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Faithful Stewardship

The faithfulness of a steward consists in his dispensing to the household exactly what has been committed to him; the faithfulness of a witness lies in his declaring with honesty and candour exactly what he knows, neither concealing part of the truth, nor distorting it, nor embellishing it. It is so easy to exaggerate, to give to others the impression that we have progressed further along the narrow way than we really have. We must have the honesty to confess the truth. We should not be afraid to say with the apostle, ‘not as though I had already attained, either were already perfect’ (Phil. 3:12, A.V.). The true witness is devoid of any suspicion of hypocrisy; he is transparently sincere.

All this lays upon us who are called to be witnesses to Christ the solemn obligation to take heed to ourselves, and not to neglect the culture of our own soul, lest we become dumb witnesses and have nothing to say. Truly the apostles were right to give themselves to prayer and to the ministry of the Word, for preaching without prayer is an empty mockery. There is no greater need for the preacher than that he should know God. I care not about his lack of eloquence and artistry, about his ill-constructed discourse or his poorly enunciated message, if only it is evident that God is a reality to him and that he has learned to abide in Christ.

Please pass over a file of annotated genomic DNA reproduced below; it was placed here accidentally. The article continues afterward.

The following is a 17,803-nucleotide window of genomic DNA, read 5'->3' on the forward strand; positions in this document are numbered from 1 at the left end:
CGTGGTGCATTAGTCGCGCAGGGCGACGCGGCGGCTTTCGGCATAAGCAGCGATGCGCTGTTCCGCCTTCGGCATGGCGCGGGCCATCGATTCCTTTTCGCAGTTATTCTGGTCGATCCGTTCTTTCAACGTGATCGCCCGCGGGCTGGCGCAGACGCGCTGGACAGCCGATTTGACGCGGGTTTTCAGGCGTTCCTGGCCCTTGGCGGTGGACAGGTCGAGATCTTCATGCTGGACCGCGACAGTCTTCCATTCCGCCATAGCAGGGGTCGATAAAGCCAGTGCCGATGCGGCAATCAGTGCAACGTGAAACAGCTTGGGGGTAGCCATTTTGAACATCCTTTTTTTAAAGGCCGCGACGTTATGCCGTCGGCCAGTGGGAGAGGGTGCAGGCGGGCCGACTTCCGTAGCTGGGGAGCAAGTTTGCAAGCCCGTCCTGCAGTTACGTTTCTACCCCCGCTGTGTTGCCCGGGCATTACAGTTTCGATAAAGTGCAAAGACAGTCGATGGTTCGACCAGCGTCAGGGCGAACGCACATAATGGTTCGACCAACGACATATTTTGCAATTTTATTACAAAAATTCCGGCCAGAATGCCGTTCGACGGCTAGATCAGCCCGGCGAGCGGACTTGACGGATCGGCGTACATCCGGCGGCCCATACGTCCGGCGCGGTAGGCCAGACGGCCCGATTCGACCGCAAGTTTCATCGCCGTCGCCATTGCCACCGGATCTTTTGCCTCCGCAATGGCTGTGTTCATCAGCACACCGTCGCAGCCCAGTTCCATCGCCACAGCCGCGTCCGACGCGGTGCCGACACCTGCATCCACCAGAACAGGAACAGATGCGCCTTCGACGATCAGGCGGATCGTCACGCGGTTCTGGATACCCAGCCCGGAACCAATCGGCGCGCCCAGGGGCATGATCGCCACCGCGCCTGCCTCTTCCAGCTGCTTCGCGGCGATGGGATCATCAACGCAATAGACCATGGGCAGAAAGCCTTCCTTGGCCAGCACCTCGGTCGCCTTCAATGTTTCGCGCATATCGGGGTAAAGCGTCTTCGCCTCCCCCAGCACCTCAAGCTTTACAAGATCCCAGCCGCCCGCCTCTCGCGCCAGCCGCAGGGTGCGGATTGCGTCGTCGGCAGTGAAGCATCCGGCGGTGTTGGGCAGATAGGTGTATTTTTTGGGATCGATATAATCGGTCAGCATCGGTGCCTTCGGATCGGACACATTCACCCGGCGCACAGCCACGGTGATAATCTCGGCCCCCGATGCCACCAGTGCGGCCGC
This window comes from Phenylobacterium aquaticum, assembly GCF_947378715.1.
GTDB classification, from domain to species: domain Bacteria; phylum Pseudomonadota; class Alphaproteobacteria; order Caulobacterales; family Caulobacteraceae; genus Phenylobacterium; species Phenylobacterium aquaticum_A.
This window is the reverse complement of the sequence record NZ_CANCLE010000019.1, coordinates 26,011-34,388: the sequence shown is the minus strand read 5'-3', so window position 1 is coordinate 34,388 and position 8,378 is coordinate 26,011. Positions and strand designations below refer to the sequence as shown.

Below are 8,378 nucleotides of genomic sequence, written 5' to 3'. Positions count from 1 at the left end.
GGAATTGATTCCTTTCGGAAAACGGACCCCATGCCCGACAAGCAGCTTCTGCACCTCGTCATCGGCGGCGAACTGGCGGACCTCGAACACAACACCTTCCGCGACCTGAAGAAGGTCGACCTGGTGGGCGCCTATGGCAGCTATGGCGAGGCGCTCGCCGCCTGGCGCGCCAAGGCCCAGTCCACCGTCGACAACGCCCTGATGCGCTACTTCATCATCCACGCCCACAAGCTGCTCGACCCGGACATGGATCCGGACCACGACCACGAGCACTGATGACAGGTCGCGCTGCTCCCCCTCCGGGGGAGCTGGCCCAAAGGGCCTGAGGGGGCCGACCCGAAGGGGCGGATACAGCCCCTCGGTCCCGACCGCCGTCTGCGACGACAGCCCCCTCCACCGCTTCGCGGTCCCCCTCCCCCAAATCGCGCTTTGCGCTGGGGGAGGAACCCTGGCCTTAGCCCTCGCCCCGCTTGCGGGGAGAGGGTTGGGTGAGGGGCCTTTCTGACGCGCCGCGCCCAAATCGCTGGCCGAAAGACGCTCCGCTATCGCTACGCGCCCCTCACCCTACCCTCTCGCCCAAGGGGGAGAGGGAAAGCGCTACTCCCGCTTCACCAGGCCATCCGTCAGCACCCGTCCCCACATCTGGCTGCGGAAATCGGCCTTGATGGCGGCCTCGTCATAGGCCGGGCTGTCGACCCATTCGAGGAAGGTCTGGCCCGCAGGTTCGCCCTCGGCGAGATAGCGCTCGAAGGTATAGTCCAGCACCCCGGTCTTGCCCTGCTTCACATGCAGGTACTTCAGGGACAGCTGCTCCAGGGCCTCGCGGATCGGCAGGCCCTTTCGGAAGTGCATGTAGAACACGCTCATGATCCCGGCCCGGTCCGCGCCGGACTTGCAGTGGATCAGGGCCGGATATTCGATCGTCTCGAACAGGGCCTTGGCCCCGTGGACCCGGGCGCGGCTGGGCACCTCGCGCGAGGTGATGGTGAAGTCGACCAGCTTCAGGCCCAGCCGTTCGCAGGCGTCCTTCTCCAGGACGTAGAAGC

The preparation of the heart is of far greater importance than the preparation of the sermon. The preacher’s words, however clear and forceful, will not ring true unless he speaks from conviction born of experience. Many sermons which conform to all the best homiletical rules, yet have a hollow sound. There is something indefinably perfunctory about the preacher of such sermons. The matter of his sermon gives evidence of a well-stocked, well-disciplined mind; he has a good voice, a fine bearing, and restrained gestures; but somehow his heart is not in his message; it can not be said as a young clerk in a dry-goods store once said about Peter Marshall, ‘He seems to know God, and he helps me to know Him better.’

Catherine Marshall, A Man Called Peter (New York: McGraw-Hill, 1952), p. 43.

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